UNCTAD Report - Economic Development in Africa Report 2012, “Structural transformation and sustainable development in Africa”
UNCTAD Report - Economic Development in Africa Report 2012, “Structural transformation and sustainable development in Africa”
UNCTAD Report - Economic Development in Africa Report 2012, “Structural transformation and sustainable development in Africa”
UNCTAD Report - Economic Development in Africa Report 2012, “Structural transformation and sustainable development in Africa”
UNCTAD Report - Economic Development in Africa Report 2012, “Structural transformation and sustainable development in Africa”
UNCTAD Report - Economic Development in Africa Report 2012, “Structural transformation and sustainable development in Africa”
UNCTAD Report - Economic Development in Africa Report 2012, “Structural transformation and sustainable development in Africa”
UNCTAD Report - Economic Development in Africa Report 2012, “Structural transformation and sustainable development in Africa”
UNCTAD Report - Economic Development in Africa Report 2012, “Structural transformation and sustainable development in Africa”
UNCTAD Report - Economic Development in Africa Report 2012, “Structural transformation and sustainable development in Africa”
UNCTAD Report - Economic Development in Africa Report 2012, “Structural transformation and sustainable development in Africa”
UNCTAD Report - Economic Development in Africa Report 2012, “Structural transformation and sustainable development in Africa”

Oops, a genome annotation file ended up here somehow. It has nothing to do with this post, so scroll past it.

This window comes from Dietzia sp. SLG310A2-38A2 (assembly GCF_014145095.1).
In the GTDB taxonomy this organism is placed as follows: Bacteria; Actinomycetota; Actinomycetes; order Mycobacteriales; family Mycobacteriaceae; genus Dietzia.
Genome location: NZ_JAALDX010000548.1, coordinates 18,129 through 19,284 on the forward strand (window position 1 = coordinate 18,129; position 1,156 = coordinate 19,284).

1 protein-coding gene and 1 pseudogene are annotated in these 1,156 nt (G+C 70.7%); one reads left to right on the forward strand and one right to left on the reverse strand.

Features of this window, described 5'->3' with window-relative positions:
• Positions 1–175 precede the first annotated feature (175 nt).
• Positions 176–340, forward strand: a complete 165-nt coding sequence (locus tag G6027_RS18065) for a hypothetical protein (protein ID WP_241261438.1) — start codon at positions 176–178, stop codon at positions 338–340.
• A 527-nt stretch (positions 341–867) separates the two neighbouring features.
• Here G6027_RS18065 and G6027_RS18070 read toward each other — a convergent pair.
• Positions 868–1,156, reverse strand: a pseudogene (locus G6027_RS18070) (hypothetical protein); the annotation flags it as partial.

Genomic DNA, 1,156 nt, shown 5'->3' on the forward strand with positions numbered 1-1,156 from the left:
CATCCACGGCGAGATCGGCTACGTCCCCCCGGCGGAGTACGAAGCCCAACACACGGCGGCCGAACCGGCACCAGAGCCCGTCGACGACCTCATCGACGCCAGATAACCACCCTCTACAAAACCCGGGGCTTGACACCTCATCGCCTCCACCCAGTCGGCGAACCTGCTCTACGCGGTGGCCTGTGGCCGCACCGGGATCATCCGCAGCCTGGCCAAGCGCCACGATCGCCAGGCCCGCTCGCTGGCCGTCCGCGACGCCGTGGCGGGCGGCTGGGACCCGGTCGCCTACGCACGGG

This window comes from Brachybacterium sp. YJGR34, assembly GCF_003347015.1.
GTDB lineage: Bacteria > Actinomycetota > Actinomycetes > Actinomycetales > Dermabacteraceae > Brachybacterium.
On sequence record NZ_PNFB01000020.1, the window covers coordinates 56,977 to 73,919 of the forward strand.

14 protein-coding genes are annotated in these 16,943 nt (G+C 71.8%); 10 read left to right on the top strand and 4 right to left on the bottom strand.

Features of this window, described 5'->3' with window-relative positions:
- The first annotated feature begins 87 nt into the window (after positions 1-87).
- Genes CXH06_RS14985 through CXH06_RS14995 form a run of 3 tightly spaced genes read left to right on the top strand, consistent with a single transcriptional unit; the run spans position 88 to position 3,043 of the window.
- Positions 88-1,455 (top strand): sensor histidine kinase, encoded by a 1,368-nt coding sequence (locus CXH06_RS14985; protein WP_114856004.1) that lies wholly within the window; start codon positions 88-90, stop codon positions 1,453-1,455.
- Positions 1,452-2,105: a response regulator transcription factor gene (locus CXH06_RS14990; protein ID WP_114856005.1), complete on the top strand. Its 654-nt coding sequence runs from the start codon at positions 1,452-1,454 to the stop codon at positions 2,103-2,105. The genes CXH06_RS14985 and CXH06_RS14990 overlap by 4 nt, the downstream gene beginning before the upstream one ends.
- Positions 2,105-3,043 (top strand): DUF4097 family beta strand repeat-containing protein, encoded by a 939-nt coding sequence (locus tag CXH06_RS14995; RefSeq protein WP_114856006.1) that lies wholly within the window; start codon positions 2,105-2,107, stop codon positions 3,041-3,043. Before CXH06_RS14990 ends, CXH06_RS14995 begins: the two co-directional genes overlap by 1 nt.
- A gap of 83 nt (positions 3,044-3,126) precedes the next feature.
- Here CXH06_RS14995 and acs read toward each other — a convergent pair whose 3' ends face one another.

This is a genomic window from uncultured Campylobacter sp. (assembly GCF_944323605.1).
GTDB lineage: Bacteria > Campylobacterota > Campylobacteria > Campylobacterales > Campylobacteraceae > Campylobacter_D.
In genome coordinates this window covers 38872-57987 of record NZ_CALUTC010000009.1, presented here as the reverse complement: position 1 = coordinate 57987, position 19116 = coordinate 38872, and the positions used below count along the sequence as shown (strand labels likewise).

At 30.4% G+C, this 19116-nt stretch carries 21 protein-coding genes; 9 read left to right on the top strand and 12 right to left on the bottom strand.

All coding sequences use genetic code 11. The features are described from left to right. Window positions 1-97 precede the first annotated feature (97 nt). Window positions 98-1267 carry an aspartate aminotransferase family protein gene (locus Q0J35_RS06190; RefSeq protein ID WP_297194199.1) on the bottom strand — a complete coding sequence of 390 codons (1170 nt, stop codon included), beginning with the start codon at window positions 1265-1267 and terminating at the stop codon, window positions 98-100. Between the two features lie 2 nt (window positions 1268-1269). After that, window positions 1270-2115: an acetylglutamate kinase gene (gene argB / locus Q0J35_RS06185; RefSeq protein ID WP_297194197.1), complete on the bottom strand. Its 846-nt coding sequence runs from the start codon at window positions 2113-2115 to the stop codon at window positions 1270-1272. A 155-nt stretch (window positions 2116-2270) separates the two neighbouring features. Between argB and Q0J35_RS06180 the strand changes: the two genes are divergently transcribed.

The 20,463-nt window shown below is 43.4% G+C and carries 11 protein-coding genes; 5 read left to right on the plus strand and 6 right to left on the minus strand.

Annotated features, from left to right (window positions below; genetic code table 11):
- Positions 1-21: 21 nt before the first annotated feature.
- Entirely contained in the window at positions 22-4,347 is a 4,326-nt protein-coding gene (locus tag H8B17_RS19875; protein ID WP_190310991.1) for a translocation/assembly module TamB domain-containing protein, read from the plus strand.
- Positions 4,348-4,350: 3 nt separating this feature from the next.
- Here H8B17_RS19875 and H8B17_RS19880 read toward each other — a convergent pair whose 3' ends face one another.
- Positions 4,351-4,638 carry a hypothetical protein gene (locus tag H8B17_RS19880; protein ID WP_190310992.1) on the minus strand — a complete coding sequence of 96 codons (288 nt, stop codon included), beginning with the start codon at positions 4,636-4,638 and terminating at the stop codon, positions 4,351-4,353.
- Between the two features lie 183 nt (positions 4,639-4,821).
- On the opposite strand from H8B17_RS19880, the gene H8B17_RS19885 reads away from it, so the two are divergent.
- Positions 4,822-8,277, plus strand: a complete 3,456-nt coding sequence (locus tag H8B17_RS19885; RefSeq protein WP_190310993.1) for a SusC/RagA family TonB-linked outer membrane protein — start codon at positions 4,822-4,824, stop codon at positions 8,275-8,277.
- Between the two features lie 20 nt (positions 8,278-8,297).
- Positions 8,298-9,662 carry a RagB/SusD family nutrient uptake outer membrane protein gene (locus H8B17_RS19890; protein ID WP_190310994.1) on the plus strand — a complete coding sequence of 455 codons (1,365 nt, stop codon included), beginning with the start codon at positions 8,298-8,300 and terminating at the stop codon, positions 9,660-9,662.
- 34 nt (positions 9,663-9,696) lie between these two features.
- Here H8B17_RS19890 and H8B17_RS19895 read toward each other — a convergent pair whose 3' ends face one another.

UNCTAD Report - Economic Development in Africa Report 2012, “Structural transformation and sustainable development in Africa”
UNCTAD Report - Economic Development in Africa Report 2012, “Structural transformation and sustainable development in Africa”
UNCTAD Report - Economic Development in Africa Report 2012, “Structural transformation and sustainable development in Africa”
UNCTAD Report - Economic Development in Africa Report 2012, “Structural transformation and sustainable development in Africa”
UNCTAD Report - Economic Development in Africa Report 2012, “Structural transformation and sustainable development in Africa”
UNCTAD Report - Economic Development in Africa Report 2012, “Structural transformation and sustainable development in Africa”
UNCTAD Report - Economic Development in Africa Report 2012, “Structural transformation and sustainable development in Africa”
UNCTAD Report - Economic Development in Africa Report 2012, “Structural transformation and sustainable development in Africa”
UNCTAD Report - Economic Development in Africa Report 2012, “Structural transformation and sustainable development in Africa”
UNCTAD Report - Economic Development in Africa Report 2012, “Structural transformation and sustainable development in Africa”